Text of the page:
Until relatively recently, little was known of early prehistoric Northamptonshire. Over the last 30 years or so, fairly extensive excavation and landscape survey has allowed us to build some idea of Stone Age activity and settlement in the region, though there are still gaps in our knowledge. Finds of individual objects, and scatters of flint tools and waste, have the potential to add considerably to our knowledge, and objects recorded by the PAS thus have an important role to play. Here, I’ll just introduce some of the more interesting finds.
Our only find certain to be from the Palaeolithic is the handaxe-like tool from Gayton (NARC-FD1537), previously noted in this blog. But it’s a lovely find, so I thought you might want to see it again. We have had other possible items of Palaeolithic date, including cores, but these are less certain.
From the Mesolithic, with 33 records at the time of writing, we have a little more to go on, though I think it’s fair to say that the finds from this period don’t tend to the spectacular (sorry Nicky!). PAS finds from Northants include Mesolithic microliths and waste scatters from the Gayton, Towcester and Elkington areas, which may well indicate toolmaking activity at the site. Such finds are perhaps not aesthetically striking in their own right, but are nonetheless valuable to the archaeologist in what they can tell us about how people moved through and used the Mesolithic landcsape of Northamptonshire.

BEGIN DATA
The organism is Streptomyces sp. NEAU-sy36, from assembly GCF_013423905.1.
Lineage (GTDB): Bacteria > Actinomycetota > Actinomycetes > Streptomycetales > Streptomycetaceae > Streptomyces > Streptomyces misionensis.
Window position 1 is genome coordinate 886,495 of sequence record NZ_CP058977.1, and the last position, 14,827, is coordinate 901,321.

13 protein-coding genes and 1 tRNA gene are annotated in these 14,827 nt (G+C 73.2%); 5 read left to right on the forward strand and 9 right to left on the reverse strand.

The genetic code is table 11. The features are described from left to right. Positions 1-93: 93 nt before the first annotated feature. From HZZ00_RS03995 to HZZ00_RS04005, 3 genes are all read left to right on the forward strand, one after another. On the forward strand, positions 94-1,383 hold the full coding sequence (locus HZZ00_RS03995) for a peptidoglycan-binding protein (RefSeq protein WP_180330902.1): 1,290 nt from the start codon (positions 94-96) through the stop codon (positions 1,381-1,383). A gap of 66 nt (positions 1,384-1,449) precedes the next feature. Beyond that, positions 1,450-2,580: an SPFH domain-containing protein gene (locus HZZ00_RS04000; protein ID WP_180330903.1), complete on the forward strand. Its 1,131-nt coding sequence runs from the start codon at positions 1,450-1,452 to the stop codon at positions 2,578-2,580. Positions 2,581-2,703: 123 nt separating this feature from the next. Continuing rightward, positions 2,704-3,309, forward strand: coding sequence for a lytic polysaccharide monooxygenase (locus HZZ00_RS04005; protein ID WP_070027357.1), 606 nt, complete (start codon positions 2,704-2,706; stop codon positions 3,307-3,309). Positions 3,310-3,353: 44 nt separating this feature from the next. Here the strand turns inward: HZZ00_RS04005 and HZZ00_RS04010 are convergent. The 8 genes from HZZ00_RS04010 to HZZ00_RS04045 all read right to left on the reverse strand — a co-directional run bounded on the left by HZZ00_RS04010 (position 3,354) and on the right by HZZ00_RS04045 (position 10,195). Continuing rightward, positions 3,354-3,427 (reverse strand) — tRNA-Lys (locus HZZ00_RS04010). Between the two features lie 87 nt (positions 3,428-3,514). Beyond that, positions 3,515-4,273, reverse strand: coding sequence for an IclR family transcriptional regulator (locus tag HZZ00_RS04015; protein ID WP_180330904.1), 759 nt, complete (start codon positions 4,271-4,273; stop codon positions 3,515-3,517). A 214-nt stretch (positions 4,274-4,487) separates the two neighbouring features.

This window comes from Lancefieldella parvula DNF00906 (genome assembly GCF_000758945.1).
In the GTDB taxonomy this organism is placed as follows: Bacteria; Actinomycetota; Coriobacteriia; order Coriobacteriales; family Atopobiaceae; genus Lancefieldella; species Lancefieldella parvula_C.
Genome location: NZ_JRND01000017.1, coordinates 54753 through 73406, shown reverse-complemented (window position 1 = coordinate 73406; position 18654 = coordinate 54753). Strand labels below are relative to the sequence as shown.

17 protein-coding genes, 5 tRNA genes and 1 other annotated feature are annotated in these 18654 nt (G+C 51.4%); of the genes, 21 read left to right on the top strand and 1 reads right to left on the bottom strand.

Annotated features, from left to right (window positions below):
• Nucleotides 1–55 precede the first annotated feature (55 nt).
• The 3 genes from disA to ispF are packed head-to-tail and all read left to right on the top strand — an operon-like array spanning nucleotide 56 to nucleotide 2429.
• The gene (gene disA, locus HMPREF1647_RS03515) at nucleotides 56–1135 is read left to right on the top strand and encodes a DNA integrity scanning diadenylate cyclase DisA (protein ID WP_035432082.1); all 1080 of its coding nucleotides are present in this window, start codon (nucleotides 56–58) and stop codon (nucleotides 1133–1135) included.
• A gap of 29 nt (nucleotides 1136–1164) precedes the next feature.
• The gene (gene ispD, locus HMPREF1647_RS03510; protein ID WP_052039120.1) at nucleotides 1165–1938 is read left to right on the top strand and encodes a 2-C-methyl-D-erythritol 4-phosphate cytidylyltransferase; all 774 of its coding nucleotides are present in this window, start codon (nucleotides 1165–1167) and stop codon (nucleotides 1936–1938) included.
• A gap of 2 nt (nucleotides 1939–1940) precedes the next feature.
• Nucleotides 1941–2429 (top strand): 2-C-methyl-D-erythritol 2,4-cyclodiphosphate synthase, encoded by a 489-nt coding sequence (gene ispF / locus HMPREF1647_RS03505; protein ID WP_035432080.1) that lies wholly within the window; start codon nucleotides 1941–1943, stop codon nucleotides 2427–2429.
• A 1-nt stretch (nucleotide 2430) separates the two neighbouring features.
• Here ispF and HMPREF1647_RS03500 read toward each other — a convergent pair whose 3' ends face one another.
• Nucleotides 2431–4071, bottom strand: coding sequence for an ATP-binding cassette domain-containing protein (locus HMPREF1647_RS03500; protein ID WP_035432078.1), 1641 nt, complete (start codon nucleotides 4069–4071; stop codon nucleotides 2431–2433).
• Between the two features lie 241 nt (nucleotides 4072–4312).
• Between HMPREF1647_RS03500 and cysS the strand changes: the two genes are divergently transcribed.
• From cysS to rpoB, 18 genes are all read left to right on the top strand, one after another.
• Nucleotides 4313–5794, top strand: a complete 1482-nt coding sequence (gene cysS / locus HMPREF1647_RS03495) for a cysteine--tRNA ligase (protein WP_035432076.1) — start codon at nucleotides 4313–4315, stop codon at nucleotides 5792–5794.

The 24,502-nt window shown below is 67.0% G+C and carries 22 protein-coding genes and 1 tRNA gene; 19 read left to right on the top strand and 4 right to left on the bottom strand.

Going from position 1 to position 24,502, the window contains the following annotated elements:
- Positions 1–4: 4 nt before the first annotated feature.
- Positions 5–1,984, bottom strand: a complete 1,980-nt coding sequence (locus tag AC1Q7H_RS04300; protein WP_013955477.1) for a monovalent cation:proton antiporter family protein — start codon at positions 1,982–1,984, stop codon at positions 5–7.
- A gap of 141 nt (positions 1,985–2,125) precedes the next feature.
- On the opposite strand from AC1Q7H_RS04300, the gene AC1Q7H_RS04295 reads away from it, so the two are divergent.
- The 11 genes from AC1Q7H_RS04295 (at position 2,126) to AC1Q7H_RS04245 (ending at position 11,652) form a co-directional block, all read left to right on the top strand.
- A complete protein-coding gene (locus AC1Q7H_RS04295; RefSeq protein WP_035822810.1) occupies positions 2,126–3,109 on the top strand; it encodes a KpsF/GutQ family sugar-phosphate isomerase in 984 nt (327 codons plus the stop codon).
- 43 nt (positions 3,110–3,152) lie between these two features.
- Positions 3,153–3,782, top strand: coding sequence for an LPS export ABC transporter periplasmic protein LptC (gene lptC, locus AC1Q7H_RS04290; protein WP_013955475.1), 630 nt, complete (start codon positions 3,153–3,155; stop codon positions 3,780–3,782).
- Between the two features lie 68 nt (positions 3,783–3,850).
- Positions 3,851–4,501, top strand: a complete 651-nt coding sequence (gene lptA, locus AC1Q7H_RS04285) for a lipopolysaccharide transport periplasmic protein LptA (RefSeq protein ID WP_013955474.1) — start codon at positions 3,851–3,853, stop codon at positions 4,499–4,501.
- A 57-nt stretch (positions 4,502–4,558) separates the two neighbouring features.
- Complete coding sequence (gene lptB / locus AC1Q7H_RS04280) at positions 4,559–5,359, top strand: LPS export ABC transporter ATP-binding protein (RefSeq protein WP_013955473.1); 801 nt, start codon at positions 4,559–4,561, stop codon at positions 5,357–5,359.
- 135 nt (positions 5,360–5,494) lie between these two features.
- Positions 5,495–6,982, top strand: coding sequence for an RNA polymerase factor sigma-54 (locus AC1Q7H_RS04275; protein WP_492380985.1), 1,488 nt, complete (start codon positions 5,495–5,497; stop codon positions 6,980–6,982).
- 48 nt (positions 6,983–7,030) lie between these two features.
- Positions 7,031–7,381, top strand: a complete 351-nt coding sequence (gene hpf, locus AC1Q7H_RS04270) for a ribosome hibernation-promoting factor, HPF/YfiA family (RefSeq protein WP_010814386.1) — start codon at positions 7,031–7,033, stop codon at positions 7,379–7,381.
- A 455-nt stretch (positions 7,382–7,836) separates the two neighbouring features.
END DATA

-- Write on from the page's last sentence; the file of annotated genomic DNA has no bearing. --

For the Neolithic, with 127 records, we have a greater range of material, including a number of Early and Late Neolithic flint scrapers and waste from Towcester and Brackley in the west to Rushden and Oundle in the east. Particularly nice examples include a bifacial leaf-shaped arrowhead from the Moulton area (NARC-A76CD1) as well as polished axes, such as this example from near Hinton-in-the-Hedges (NARC-B52DA6), and this greenstone adze from close to the Bucks border (NARC-180DE7) . Such tools as this last were made by specialists in areas such as the Lake District and Cornwall, and traded over great distances.
Other objects of probable early prehistoric date include bone beads (NARC-248CB1) and the above Neolithic antler macehead (NARC-181793). Such objects were probably the templates for late Neolithic stone maces and hammers, but examples are few, so this is an important example.
All in all, finds from ‘pre-metallic’ Northamptonshire seem under-represented in comparison with those from later periods. This is unsurprising, but one hopes that the situation will improve as detectorists and fieldwalkers become more aware of the importance of such material, and become better at identifying it. Nonetheless, the ability to identify flint scatters on maps is useful in telling us about settlements, temporary camps, and itinerant activity throughout this time period, while the more exotic finds (such as Langdale and other greenstone axes) are testament to long distance axes of trade working through the county and beyond.